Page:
Hack Like a Pro: How to Exploit SNMP for Reconnaissance
Welcome back, my rookie hackers!
The more we know about a system or network, the better our chances of owning it and not leaving a trace for investigators to follow. One of the often overlooked sources for information is the Simple Network Management Protocol (SNMP). Many rookie hackers are not even aware of it, but it can prove to be a treasure trove of information, if you understand how it works and how to hack it.
SNMP runs on UDP (connectionless and efficient) on port 161 and enables a network administrator to gather information on and manage network devices. Each networked device responds with information about its make, model, etc. when queried by the master.
All this information is then stored in a database called the Master Information Base (MIB). If we can access the MIB and know how to read and interpret the info, we can then know each and every device on the network. If we can crack the password on SNMP, we may be able to control each networked device. This would allow us to change configurations, take devices offline, etc.
There are at least three versions of SNMP. The first, SNMPv1 or just SNMP, was not secure. SNMPv2 was developed to be more secure, but was not backwardly compatible to v1. SNMPv3 is secure and backwardly compatible, but very often, not implemented.
SNMPv1 has a default community string (similar to a password) for the admin of "private" and a default community string for everyone and everything else of "public". The admin password permits the admin to change configurations of devices remotely, while the public password only allows us to view the info in the MIB. Many times, system admins leave these passwords in the default configuration due to lack of knowledge or laziness. Before you try any hack on SNMP, make certain you try these default passwords first.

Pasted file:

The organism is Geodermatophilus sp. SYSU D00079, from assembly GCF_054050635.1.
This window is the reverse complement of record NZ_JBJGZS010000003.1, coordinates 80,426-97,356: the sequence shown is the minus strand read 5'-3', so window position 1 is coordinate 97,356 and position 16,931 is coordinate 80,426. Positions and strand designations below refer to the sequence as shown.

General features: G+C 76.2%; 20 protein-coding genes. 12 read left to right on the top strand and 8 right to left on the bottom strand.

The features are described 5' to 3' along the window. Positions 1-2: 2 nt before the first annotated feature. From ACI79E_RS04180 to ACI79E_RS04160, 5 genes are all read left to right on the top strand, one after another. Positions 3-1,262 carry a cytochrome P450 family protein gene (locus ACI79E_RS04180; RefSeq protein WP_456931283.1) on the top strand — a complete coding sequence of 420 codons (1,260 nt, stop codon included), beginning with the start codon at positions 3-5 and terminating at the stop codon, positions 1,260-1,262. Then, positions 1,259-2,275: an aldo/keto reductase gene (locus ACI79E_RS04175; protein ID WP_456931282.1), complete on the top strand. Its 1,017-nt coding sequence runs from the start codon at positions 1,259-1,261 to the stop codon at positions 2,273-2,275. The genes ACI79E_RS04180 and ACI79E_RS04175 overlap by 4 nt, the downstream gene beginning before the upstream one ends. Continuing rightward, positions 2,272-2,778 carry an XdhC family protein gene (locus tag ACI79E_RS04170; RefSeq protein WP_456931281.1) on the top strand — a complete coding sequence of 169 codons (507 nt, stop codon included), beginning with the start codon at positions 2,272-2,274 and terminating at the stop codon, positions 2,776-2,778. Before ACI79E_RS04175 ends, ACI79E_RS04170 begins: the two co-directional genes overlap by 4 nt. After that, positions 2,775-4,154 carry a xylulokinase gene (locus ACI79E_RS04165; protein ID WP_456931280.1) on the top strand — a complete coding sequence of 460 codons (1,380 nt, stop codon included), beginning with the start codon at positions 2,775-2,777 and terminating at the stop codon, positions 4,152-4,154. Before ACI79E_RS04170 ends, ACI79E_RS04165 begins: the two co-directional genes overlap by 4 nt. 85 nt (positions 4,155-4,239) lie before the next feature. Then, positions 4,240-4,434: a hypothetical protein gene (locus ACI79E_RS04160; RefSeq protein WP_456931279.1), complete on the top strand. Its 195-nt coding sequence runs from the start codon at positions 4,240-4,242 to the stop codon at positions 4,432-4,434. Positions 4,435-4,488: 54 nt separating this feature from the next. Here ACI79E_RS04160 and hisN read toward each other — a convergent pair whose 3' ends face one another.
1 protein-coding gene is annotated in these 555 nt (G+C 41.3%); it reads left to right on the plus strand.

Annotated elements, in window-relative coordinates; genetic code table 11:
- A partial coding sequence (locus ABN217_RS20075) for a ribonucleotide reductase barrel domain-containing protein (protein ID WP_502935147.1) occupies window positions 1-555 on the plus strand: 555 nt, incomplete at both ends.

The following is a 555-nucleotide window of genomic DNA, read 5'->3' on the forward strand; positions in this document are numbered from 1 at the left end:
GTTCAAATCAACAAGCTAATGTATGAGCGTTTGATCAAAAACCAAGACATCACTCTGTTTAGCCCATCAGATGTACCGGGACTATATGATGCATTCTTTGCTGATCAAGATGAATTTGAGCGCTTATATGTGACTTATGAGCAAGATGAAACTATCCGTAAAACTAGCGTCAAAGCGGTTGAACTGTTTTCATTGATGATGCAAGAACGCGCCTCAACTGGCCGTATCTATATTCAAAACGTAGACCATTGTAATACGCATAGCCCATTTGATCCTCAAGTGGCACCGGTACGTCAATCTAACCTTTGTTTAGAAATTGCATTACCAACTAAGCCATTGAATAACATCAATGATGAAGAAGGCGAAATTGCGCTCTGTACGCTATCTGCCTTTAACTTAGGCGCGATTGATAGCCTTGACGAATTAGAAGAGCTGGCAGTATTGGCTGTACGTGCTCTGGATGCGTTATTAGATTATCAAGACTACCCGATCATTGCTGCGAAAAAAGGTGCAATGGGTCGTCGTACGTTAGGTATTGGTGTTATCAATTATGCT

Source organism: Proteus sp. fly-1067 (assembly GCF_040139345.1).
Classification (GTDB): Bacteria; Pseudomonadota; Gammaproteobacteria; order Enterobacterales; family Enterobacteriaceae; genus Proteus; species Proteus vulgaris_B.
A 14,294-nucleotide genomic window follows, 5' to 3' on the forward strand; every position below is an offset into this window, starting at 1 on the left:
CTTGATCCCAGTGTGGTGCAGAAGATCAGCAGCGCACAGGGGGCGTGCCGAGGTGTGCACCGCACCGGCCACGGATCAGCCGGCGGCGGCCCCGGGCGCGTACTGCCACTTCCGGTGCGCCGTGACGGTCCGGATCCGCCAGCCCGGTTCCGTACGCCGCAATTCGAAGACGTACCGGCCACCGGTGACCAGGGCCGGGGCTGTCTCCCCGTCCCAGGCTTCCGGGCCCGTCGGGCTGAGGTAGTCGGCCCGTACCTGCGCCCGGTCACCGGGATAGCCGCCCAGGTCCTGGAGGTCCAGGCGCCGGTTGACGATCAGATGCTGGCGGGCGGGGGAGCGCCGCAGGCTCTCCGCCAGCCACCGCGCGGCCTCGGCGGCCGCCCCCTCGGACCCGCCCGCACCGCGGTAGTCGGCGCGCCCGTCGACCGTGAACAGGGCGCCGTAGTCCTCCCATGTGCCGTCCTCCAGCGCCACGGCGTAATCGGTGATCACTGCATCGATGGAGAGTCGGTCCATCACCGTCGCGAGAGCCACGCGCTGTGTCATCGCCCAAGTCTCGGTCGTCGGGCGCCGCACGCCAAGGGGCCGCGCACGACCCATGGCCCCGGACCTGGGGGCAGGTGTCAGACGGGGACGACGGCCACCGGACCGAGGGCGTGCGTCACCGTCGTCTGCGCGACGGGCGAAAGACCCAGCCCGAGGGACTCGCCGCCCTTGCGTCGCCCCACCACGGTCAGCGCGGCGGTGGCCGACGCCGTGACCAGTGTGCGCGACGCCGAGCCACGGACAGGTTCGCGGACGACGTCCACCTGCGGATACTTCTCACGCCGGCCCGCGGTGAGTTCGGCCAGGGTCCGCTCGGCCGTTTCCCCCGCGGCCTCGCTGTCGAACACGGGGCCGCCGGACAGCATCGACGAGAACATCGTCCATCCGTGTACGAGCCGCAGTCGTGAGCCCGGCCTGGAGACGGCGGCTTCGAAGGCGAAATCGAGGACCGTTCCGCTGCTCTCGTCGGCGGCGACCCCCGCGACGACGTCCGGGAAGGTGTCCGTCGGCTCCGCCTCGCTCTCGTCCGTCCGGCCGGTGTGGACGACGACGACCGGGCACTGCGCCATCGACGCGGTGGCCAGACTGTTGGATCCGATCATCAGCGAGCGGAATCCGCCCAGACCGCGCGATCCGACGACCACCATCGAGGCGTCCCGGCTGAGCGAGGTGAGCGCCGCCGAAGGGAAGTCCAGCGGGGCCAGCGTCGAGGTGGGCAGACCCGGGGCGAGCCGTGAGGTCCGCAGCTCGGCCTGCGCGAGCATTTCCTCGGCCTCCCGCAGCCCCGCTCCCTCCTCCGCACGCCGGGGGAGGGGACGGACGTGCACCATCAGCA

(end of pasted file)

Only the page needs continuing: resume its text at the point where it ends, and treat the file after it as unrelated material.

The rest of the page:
Even if the system admin does change the default passwords, they often change them to a variation of public/private or something else very simple. Generally, these passwords are relatively easy to brute-force with a dictionary attack.
In this hack, we will look at what info we can harvest from the SNMP MIB if the network is using SNMPv1 and we know the community string. In a future tutorial, I'll show you how to break the community string.
All of the tools we need for this hack are built into BackTrack, so we have no need to download or install any new software.
In this hack, we will use a tool called snmpenum. It gathers information from the MIB over SNMP for any IP address, if we know the community string.
To start, go to BackTrack -> Information Gathering -> Network Analysis -> SNMP, and finally, snmpenum.
When you click on snmpenum, it will open a terminal that will look like this.
Note that the syntax for running snmpenum is fairly straightforward. All you need is the IP address, the community string, and the config file. If we do a long listing on this directory:
- ls -l
We can see that there are three text files that are our configuration files for snmpenum. We have one for Windows, one for Linux, and one for Cisco.
In this case, we will be running snmpenum against a Windows machine that still has its default SNMP community string (password) set to "public" that is on our internal IP address of 192.168.1.101. Note that snmpenum is a Perl script, so it ends with .pl. To run it, we must precede it with the "./".
Simply enter this information as follows:
- ./snmpenum.pl 192.168.1.101 public windows.txt
When we run snmpenum, it gathers all the information in the MIB database on the target machine and displays it on the screen. The amount of information covers several screens, but it will return users, installed software (see below), hostname, OS, uptime, services, open TCP ports, open UDP ports, and more!
Here we see the listening ports:
Here we can see all the running services:
Now that we have gathered all this information on the system, we can better develop a strategy for exploiting it. We simply need to then find the known vulnerabilities for that OS, those services, those ports, etc.
In addition, with the uptime, we can gauge when the system was last patched. If the the uptime is say, three months, we know that the system is vulnerable to any new vulnerabilities discovered in the last three months as a patch would require a reboot of the system.
Keep coming back, my rookie hackers, for more adventures in hackerland!